Here’s a bunch of studies about cutaneous vitamin D synthesis (making vitamin D in your skin) :
Note: This is an extremely technical and detailed article explaining the process by which your body produces cutaneous vitamin D from sun exposure.
Traditionally Living Populations in East Africa Have a Mean Serum25-Hydroxyvitamin D Concentration of 115 nmol/l (2011)
Conclusion: In this study, researches traveled to Tanzania, East Africa to measure the population vitamin D levels of the Maasai and Hadzabe tribes. Despite wearing minimal clothing , spending the majority of every day outdoors, and living right at the equator, they actually had a mediocre average vitamin D level of 45 ng/ml. Most vitamin D experts recommend a consistent level of at least 50 ng/ml. So why are these half-naked, equatorial people who are in the sun all day long failing to achieve optimal vitamin D levels? 1) They have very dark skin (type 6) which blocks the UVB radiation necessary for vitamin D production and 2) they avoid direct sun exposure and seek out shade as much as they can. So if half-naked people living outdoors at the equator in Africa are failing to achieve optimal vitamin D levels, what is happening to people in Canada, New York, and the UK?…
Vitamin D Status and Its Adequacy in Healthy Danish Perimenopausal Women: Relationships to Dietary Intake, Sun Exposure and Serum Parathyroid Hormone (2001)
Conclusion: 2.5 year-long study of 2,016 healthy, white menopausal women in Denmark concludes that menopausal women who avoid summer sun exposure and do not supplement with vitamin D are prone to vitamin D insufficiency. Those who intentionally exposed themselves to regular sun exposure had the highest levels, those who reported occasional sun exposure had lower levels, and those reported actively avoiding sun exposure had the lowest levels. Active sunbathing was correlated more highly with vitamin D status than supplementation.The study also found that their vitamin D levels spiked significantly in the summer.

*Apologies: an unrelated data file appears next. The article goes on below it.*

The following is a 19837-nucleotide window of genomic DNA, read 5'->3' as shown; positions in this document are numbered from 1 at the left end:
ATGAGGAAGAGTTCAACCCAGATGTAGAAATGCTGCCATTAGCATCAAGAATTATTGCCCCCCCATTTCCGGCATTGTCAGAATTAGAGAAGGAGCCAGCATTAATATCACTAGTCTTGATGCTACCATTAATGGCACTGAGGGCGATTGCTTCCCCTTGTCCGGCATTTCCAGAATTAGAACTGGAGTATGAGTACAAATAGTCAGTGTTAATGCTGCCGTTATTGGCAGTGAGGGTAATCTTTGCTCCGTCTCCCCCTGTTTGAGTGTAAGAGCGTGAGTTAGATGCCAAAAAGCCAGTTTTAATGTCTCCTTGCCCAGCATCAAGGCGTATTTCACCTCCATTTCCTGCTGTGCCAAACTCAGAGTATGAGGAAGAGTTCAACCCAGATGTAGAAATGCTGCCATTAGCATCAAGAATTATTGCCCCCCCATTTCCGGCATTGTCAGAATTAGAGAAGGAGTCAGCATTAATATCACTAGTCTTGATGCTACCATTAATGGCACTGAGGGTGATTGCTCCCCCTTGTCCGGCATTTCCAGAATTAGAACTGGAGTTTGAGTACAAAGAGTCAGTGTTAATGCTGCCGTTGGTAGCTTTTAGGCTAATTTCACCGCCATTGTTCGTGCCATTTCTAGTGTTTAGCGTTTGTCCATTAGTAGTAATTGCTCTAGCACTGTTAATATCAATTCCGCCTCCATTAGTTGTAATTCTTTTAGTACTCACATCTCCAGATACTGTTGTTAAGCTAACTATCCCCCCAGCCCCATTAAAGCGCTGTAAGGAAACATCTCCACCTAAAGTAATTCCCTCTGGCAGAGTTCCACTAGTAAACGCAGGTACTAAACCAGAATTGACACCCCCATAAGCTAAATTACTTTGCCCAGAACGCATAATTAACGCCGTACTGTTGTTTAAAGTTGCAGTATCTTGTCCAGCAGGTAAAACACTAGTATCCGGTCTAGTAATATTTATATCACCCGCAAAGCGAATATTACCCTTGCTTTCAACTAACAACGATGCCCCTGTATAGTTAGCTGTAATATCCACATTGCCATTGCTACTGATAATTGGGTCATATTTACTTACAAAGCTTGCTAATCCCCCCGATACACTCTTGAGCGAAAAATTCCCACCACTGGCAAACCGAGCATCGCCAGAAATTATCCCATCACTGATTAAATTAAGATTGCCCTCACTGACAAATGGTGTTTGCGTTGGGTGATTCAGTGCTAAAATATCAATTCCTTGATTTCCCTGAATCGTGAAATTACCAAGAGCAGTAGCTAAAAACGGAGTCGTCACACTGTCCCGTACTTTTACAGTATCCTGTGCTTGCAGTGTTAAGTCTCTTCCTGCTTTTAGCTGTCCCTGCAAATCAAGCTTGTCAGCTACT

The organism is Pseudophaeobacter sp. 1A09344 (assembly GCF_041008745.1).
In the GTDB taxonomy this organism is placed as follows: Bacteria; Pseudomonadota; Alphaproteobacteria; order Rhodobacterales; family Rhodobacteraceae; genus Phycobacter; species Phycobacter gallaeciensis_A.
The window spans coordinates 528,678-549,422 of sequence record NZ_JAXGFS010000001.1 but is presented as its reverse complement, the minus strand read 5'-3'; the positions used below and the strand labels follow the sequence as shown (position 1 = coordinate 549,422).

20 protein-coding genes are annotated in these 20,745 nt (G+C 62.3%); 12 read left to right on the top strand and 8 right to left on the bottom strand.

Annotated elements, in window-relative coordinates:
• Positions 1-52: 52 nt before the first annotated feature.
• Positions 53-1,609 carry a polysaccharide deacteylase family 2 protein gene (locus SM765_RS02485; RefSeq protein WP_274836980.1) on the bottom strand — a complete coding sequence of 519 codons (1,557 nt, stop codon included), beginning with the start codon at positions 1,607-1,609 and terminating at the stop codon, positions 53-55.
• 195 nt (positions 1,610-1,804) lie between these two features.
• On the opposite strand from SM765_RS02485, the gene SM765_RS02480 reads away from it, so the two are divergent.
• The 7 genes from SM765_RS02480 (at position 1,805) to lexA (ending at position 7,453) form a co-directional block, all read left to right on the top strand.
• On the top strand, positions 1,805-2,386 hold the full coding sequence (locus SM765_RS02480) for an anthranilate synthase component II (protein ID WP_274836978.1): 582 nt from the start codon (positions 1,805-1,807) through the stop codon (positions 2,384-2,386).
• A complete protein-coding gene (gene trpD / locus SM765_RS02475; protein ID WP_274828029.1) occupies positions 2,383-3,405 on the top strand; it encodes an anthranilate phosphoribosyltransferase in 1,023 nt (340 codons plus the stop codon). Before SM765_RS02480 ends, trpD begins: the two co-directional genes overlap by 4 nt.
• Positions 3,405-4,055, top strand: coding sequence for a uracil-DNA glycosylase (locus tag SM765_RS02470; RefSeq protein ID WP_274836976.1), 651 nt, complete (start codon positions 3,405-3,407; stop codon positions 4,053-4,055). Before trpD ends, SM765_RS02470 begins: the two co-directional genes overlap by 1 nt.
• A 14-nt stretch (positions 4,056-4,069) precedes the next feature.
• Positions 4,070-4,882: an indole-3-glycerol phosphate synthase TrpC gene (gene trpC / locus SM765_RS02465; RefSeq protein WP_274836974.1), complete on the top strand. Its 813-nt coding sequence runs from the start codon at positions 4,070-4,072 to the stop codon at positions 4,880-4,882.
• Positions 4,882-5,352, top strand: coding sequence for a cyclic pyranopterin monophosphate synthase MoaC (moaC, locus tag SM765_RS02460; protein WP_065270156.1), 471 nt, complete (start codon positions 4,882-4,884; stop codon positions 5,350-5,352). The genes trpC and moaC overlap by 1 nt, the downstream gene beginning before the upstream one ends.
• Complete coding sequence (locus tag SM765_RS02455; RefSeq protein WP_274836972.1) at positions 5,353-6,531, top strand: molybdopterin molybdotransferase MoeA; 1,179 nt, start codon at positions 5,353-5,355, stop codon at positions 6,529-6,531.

Conclusion: This study involving 10 subjects compared the plasma vitamin D increasing effects of UV exposure and oral vitamin D2 supplementation. Although an oral dose of 50,000 IU of vitamin D2 resulted in a much faster plasma vitamin D increase starting at just 4 hours after the dose, this increase began to drop rapidly and the vitamin D levels of the subjects returned to baseline after just two days. Plasma vitamin D level increases from UV exposure, on the other hand, took 10 hours to start, peaked at 24 hours, only began dropping at three days, and did not return to baseline until after seven days. This study proves that for a longer-lasting vitamin D boost, sunshine is far superior to oral vitamin D2. This study did not, however, test the effectiveness of vitamin D3, which has been found in many studies to be more effective than D2 for increasing plasma vitamin D levels.